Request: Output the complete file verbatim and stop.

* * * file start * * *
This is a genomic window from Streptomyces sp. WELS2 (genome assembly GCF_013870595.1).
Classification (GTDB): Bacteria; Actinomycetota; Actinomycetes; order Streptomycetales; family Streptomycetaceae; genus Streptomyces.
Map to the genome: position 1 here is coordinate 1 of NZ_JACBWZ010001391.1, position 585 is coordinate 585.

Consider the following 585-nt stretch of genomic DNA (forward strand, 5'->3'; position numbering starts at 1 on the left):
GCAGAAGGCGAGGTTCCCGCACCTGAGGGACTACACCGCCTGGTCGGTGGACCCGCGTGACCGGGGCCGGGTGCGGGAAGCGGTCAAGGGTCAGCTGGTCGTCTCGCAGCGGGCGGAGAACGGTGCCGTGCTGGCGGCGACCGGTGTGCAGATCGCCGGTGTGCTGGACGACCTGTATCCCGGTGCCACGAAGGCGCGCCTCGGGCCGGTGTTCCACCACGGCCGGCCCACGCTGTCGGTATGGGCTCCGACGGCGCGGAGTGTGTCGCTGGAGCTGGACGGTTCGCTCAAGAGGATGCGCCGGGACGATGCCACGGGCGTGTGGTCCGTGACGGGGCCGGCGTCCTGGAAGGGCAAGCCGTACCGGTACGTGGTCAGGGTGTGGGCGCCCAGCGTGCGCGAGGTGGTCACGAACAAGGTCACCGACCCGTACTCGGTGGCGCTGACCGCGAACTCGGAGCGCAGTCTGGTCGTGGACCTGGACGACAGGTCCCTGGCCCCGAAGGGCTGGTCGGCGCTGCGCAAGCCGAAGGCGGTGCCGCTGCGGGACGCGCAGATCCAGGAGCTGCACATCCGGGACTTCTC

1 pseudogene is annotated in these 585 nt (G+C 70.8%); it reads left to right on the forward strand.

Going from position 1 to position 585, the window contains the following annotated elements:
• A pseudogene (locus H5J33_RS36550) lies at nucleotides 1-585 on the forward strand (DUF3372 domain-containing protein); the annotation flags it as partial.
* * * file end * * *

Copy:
This is a genomic window from Streptomyces sp. WELS2 (genome assembly GCF_013870595.1).
Classification (GTDB): Bacteria; Actinomycetota; Actinomycetes; order Streptomycetales; family Streptomycetaceae; genus Streptomyces.
Map to the genome: position 1 here is coordinate 1 of NZ_JACBWZ010001391.1, position 585 is coordinate 585.

Consider the following 585-nt stretch of genomic DNA (forward strand, 5'->3'; position numbering starts at 1 on the left):
GCAGAAGGCGAGGTTCCCGCACCTGAGGGACTACACCGCCTGGTCGGTGGACCCGCGTGACCGGGGCCGGGTGCGGGAAGCGGTCAAGGGTCAGCTGGTCGTCTCGCAGCGGGCGGAGAACGGTGCCGTGCTGGCGGCGACCGGTGTGCAGATCGCCGGTGTGCTGGACGACCTGTATCCCGGTGCCACGAAGGCGCGCCTCGGGCCGGTGTTCCACCACGGCCGGCCCACGCTGTCGGTATGGGCTCCGACGGCGCGGAGTGTGTCGCTGGAGCTGGACGGTTCGCTCAAGAGGATGCGCCGGGACGATGCCACGGGCGTGTGGTCCGTGACGGGGCCGGCGTCCTGGAAGGGCAAGCCGTACCGGTACGTGGTCAGGGTGTGGGCGCCCAGCGTGCGCGAGGTGGTCACGAACAAGGTCACCGACCCGTACTCGGTGGCGCTGACCGCGAACTCGGAGCGCAGTCTGGTCGTGGACCTGGACGACAGGTCCCTGGCCCCGAAGGGCTGGTCGGCGCTGCGCAAGCCGAAGGCGGTGCCGCTGCGGGACGCGCAGATCCAGGAGCTGCACATCCGGGACTTCTC

1 pseudogene is annotated in these 585 nt (G+C 70.8%); it reads left to right on the forward strand.

Going from position 1 to position 585, the window contains the following annotated elements:
• A pseudogene (locus H5J33_RS36550) lies at nucleotides 1-585 on the forward strand (DUF3372 domain-containing protein); the annotation flags it as partial.